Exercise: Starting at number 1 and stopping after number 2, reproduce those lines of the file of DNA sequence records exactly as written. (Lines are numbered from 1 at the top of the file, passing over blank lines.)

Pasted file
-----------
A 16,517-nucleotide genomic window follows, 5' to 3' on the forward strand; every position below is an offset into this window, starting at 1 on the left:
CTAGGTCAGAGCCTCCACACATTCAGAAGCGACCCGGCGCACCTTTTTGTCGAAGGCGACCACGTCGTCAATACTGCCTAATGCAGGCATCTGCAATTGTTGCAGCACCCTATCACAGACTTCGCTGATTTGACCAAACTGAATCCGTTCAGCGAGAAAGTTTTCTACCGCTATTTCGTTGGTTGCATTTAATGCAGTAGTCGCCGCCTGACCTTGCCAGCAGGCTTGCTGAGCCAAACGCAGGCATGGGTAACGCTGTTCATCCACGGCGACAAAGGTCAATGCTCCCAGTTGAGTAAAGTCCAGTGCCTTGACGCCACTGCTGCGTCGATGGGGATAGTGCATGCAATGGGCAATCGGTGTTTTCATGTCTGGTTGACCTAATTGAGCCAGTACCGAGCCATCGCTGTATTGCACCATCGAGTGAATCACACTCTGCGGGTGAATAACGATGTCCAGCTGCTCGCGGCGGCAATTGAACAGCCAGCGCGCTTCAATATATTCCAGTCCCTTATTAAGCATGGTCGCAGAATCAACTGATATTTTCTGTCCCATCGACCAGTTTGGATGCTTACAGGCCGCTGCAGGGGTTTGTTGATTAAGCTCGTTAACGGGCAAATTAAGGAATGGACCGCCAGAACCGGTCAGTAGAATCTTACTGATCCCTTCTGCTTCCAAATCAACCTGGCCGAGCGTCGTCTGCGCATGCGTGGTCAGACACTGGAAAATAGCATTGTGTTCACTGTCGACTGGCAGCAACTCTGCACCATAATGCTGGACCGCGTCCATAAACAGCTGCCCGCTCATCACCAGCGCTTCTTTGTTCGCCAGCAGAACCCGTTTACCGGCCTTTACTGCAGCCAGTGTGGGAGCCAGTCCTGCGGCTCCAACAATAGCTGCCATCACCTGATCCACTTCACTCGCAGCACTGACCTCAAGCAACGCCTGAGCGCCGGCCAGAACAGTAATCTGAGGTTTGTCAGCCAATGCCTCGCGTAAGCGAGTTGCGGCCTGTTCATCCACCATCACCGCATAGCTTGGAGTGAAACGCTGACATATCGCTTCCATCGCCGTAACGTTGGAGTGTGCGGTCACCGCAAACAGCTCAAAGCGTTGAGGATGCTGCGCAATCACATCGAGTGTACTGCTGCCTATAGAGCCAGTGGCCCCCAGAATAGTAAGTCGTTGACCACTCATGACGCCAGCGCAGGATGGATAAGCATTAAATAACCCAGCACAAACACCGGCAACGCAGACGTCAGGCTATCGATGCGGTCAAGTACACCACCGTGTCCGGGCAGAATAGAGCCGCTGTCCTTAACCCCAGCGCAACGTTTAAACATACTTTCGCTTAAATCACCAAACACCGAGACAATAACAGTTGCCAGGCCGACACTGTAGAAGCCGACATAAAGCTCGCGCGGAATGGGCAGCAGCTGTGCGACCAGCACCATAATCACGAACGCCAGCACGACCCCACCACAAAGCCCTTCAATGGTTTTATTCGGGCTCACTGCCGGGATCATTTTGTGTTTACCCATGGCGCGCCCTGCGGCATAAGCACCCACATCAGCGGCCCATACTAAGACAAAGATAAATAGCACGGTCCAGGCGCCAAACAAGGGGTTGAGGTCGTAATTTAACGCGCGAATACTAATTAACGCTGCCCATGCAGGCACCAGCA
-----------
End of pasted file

A 16,517-nucleotide genomic window follows, 5' to 3' on the forward strand; every position below is an offset into this window, starting at 1 on the left:
CTAGGTCAGAGCCTCCACACATTCAGAAGCGACCCGGCGCACCTTTTTGTCGAAGGCGACCACGTCGTCAATACTGCCTAATGCAGGCATCTGCAATTGTTGCAGCACCCTATCACAGACTTCGCTGATTTGACCAAACTGAATCCGTTCAGCGAGAAAGTTTTCTACCGCTATTTCGTTGGTTGCATTTAATGCAGTAGTCGCCGCCTGACCTTGCCAGCAGGCTTGCTGAGCCAAACGCAGGCATGGGTAACGCTGTTCATCCACGGCGACAAAGGTCAATGCTCCCAGTTGAGTAAAGTCCAGTGCCTTGACGCCACTGCTGCGTCGATGGGGATAGTGCATGCAATGGGCAATCGGTGTTTTCATGTCTGGTTGACCTAATTGAGCCAGTACCGAGCCATCGCTGTATTGCACCATCGAGTGAATCACACTCTGCGGGTGAATAACGATGTCCAGCTGCTCGCGGCGGCAATTGAACAGCCAGCGCGCTTCAATATATTCCAGTCCCTTATTAAGCATGGTCGCAGAATCAACTGATATTTTCTGTCCCATCGACCAGTTTGGATGCTTACAGGCCGCTGCAGGGGTTTGTTGATTAAGCTCGTTAACGGGCAAATTAAGGAATGGACCGCCAGAACCGGTCAGTAGAATCTTACTGATCCCTTCTGCTTCCAAATCAACCTGGCCGAGCGTCGTCTGCGCATGCGTGGTCAGACACTGGAAAATAGCATTGTGTTCACTGTCGACTGGCAGCAACTCTGCACCATAATGCTGGACCGCGTCCATAAACAGCTGCCCGCTCATCACCAGCGCTTCTTTGTTCGCCAGCAGAACCCGTTTACCGGCCTTTACTGCAGCCAGTGTGGGAGCCAGTCCTGCGGCTCCAACAATAGCTGCCATCACCTGATCCACTTCACTCGCAGCACTGACCTCAAGCAACGCCTGAGCGCCGGCCAGAACAGTAATCTGAGGTTTGTCAGCCAATGCCTCGCGTAAGCGAGTTGCGGCCTGTTCATCCACCATCACCGCATAGCTTGGAGTGAAACGCTGACATATCGCTTCCATCGCCGTAACGTTGGAGTGTGCGGTCACCGCAAACAGCTCAAAGCGTTGAGGATGCTGCGCAATCACATCGAGTGTACTGCTGCCTATAGAGCCAGTGGCCCCCAGAATAGTAAGTCGTTGACCACTCATGACGCCAGCGCAGGATGGATAAGCATTAAATAACCCAGCACAAACACCGGCAACGCAGACGTCAGGCTATCGATGCGGTCAAGTACACCACCGTGTCCGGGCAGAATAGAGCCGCTGTCCTTAACCCCAGCGCAACGTTTAAACATACTTTCGCTTAAATCACCAAACACCGAGACAATAACAGTTGCCAGGCCGACACTGTAGAAGCCGACATAAAGCTCGCGCGGAATGGGCAGCAGCTGTGCGACCAGCACCATAATCACGAACGCCAGCACGACCCCACCACAAAGCCCTTCAATGGTTTTATTCGGGCTCACTGCCGGGATCATTTTGTGTTTACCCATGGCGCGCCCTGCGGCATAAGCACCCACATCAGCGGCCCATACTAAGACAAAGATAAATAGCACGGTCCAGGCGCCAAACAAGGGGTTGAGGTCGTAATTTAACGCGCGAATACTAATTAACGCTGCCCATGCAGGCACCAGCA